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Kylie Minogue: Golden (BMG/Liberator)
On her best album in forever, the Australian pop idol and veteran electrodisco specialist pivots to country, recording in Nashville and hiring producers and cowriters established in the country-pop industry. Though she sounds pleasantly surprised by her own stylistic reincarnation, it’s not a genre exercise: the new musical elements augment and enrich her sweet, bouncy, familiar dancepop core.
The flash reinvention and the veteran star’s demonstration of pop mastery aren’t modes that often mix, however Minogue radiates the grace of a country-disco queen. Yet, she could no sooner make a country album than she could go EDM; a polymorphous pop heroine assimilates external influences into her own maelstrom, not vice versa, and these expertly crafted concoctions showcase, as always, her affectless yearning, her fascination with mechanical efficiency and formal intricacy, her commitment to finding cheer within ache.
The blend of ringing guitar arpeggios, plucked banjos, and electronic polish simulating the rosy amber of pedal steel, meshing with glistening keyboards and stop/start/rise/drop electrohouse dynamics, produces the current pop climate’s closest equivalent to soft rock. These are upbeat dance anthems, designed to play in public spaces, and shifted into a more sincerely intimate realm by the wholesomeness we associate with acoustic guitars and sepia shades. “Stop Me From Falling” melds banjo and keyboard into the same sparkly whoosh, while the guitar hook in “Raining Glitter” spins and plunks with the exactitude of a synth preset.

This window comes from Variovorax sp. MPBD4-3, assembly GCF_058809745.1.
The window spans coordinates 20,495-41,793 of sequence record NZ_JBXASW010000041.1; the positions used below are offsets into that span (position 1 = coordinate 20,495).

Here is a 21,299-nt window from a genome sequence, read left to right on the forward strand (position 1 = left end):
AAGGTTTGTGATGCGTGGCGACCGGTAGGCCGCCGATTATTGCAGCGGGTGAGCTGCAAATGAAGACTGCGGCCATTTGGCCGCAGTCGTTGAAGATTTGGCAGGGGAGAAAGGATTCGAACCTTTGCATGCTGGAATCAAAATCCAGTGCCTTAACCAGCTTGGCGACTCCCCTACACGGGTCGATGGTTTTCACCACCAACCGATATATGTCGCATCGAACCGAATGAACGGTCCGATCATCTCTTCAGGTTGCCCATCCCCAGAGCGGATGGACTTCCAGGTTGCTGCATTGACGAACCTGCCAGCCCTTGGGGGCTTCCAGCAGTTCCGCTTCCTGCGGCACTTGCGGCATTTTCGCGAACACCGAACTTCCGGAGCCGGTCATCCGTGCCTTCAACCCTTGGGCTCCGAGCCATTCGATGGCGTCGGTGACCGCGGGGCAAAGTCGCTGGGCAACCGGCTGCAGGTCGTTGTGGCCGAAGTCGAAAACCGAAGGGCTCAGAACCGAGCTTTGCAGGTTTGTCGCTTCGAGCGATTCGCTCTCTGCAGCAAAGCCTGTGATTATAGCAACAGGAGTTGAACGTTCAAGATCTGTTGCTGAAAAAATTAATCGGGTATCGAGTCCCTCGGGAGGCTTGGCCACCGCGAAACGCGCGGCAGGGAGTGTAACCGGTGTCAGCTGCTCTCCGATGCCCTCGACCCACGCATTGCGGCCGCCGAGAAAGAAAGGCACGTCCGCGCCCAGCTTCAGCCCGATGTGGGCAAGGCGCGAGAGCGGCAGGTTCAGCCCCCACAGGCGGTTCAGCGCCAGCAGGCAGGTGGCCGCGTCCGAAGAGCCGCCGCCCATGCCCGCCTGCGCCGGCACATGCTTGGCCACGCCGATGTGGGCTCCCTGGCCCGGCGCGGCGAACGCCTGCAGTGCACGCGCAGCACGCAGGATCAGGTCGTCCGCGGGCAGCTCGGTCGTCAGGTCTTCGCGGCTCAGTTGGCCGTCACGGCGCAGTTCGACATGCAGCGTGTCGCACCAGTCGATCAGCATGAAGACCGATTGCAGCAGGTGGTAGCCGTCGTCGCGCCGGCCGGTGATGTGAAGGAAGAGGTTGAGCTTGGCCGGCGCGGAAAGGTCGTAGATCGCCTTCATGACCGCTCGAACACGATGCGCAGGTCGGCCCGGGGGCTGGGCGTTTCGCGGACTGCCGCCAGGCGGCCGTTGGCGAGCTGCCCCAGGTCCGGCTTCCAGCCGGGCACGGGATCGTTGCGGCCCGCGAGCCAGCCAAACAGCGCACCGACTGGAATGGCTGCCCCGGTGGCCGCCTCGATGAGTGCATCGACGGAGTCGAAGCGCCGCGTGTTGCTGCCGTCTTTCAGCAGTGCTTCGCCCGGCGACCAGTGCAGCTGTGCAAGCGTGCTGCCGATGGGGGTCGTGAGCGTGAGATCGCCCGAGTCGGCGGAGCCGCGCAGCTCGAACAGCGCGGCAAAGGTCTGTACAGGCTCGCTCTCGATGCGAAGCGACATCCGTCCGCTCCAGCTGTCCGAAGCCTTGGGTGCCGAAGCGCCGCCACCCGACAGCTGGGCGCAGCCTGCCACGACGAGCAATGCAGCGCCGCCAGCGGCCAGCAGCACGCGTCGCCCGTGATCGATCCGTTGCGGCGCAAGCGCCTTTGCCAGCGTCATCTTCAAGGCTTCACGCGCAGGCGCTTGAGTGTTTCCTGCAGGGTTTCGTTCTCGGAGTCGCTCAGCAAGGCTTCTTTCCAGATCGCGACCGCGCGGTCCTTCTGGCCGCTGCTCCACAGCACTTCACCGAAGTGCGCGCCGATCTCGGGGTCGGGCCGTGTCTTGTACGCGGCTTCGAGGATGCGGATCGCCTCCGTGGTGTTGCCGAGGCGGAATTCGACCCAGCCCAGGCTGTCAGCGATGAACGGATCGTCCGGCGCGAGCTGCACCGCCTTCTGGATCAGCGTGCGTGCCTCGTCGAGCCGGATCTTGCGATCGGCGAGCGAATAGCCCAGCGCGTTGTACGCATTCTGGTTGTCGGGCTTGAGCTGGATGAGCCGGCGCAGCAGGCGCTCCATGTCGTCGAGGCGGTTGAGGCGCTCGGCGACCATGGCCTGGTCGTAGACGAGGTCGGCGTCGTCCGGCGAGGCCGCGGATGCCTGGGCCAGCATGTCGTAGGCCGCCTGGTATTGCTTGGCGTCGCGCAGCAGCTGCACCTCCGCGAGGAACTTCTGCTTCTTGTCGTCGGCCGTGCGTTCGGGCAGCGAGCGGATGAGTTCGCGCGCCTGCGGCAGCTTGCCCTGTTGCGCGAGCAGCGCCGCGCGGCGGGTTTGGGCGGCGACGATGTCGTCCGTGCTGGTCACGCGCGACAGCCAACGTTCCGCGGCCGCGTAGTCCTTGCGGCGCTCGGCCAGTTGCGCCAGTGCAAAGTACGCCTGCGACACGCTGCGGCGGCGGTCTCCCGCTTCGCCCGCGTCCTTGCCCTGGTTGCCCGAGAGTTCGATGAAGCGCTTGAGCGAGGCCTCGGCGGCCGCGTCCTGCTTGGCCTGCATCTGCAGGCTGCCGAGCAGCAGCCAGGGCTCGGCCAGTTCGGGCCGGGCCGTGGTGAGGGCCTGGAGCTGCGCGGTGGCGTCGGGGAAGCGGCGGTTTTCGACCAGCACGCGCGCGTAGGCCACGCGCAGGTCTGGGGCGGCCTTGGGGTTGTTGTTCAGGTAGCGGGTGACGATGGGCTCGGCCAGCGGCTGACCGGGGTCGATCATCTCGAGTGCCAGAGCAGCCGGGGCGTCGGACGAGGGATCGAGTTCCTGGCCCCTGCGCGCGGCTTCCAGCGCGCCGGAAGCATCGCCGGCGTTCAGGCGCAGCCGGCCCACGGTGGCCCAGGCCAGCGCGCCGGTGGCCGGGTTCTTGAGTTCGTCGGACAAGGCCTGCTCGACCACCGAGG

If there’s anything country about this music, it’s Minogue’s sense of an impending ending, and the need to look back at ephemeral things; these songs aren’t nostalgic for past parties so much as they are party songs that anticipate a future state of nostalgia, that recognize the present moment as a site for imminent memories to be enshrined. On “Sincerely Yours” and “Shelby 68,” she gets lost in the breathless moment while conveying enough reflexive awareness to show she’s never totally lost. She celebrates the imagined youth of pop songwriting as a never-ending condition, a natural ebullience you can’t lose because you can’t fully inhabit it either — for if Kylie Minogue can keep recording pop bangers in perpetuity, the world must surely be a beautiful place. Wistfulness doesn’t undercut the pop thrill — it’s an essential component of the album’s joy.
Over house keyboards and drum machines, squeaky looped sighs, and sun-speckled guitar rust, she announces her credo, relishing the double meaning: “When I go out I wanna go out dancing.”
Lori McKenna: The Tree (CN)
Lori McKenna is most renowned as a behind-the-scenes country songwriter, having penned gems for Tim McGraw, Faith Hill, and Little Big Town, but her own stripped-down folk delivery reveals the contours of her material. Simple in the extreme, this album ponders home and family with painstaking austerity.